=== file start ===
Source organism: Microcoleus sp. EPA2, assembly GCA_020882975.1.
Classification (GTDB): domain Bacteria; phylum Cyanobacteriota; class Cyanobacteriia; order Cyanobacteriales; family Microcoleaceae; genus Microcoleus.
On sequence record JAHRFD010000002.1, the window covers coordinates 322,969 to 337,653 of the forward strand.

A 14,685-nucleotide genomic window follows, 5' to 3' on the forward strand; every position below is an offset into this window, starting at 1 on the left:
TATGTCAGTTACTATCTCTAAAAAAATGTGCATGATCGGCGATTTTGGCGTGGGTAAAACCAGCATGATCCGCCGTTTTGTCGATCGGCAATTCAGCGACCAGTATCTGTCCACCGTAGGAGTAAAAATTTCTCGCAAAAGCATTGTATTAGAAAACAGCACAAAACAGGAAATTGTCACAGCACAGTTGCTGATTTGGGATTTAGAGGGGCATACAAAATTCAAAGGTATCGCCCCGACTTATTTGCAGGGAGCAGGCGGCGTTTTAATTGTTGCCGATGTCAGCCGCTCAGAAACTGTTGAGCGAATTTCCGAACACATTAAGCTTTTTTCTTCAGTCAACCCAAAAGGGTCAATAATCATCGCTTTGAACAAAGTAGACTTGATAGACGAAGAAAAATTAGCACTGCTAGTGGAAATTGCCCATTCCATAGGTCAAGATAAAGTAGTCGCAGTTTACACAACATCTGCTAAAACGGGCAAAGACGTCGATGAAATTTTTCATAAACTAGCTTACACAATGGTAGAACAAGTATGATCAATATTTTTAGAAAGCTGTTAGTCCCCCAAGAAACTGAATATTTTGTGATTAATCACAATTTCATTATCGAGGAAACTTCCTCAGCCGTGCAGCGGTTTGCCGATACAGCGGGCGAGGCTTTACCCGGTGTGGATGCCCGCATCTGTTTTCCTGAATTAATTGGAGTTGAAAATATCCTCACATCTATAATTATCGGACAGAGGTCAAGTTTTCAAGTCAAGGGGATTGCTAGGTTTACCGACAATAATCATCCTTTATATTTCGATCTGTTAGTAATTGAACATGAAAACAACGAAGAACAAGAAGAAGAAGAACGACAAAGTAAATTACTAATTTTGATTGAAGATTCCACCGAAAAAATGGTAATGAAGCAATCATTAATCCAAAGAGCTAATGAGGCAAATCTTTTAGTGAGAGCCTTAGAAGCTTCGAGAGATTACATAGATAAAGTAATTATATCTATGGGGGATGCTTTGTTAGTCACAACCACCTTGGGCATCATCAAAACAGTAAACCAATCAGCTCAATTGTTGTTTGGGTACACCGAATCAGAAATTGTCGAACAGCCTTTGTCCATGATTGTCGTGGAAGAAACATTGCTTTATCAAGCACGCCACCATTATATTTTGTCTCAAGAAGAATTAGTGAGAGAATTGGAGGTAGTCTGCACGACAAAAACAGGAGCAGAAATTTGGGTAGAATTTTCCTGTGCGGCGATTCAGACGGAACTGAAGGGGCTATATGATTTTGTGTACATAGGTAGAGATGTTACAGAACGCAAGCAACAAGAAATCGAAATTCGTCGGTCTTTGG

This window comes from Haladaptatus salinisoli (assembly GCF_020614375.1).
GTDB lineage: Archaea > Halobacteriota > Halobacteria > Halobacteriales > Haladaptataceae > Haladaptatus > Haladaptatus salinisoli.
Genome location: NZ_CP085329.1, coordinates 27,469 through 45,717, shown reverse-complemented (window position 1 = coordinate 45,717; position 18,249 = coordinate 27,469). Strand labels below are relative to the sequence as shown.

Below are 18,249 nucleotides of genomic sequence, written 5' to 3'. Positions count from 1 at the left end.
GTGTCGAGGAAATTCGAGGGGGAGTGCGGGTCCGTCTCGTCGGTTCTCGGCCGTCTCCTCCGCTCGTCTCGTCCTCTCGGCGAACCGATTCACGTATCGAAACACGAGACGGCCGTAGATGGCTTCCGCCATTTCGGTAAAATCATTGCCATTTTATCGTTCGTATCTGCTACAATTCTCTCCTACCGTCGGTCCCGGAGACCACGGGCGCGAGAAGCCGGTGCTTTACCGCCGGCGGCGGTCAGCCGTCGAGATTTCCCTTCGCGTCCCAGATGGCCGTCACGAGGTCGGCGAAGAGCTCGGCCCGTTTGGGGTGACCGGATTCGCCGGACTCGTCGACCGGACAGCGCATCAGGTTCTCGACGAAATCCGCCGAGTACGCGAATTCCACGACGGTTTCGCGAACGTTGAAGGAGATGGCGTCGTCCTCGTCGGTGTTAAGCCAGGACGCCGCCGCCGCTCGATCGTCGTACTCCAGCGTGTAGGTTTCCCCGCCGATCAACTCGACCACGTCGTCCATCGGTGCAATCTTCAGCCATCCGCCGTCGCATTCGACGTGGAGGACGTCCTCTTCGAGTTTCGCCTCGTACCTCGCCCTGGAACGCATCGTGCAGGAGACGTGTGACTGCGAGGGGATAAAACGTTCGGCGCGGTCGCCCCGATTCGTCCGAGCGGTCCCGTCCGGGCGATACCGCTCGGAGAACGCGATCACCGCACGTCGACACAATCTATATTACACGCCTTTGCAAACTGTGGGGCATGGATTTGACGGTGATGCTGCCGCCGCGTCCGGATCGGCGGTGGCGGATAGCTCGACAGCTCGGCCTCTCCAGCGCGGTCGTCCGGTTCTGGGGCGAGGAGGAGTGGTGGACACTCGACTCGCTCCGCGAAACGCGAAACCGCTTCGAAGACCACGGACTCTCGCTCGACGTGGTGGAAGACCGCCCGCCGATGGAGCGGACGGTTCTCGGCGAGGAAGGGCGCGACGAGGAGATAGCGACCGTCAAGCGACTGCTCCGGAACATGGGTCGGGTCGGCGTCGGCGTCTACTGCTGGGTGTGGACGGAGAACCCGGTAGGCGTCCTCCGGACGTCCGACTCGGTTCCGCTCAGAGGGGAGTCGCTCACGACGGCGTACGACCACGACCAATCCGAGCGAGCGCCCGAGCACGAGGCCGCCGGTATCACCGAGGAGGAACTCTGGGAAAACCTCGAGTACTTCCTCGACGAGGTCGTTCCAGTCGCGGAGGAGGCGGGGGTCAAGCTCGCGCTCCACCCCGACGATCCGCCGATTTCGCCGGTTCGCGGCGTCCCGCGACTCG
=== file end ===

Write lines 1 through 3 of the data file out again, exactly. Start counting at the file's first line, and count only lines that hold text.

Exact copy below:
Source organism: Microcoleus sp. EPA2, assembly GCA_020882975.1.
Classification (GTDB): domain Bacteria; phylum Cyanobacteriota; class Cyanobacteriia; order Cyanobacteriales; family Microcoleaceae; genus Microcoleus.
On sequence record JAHRFD010000002.1, the window covers coordinates 322,969 to 337,653 of the forward strand.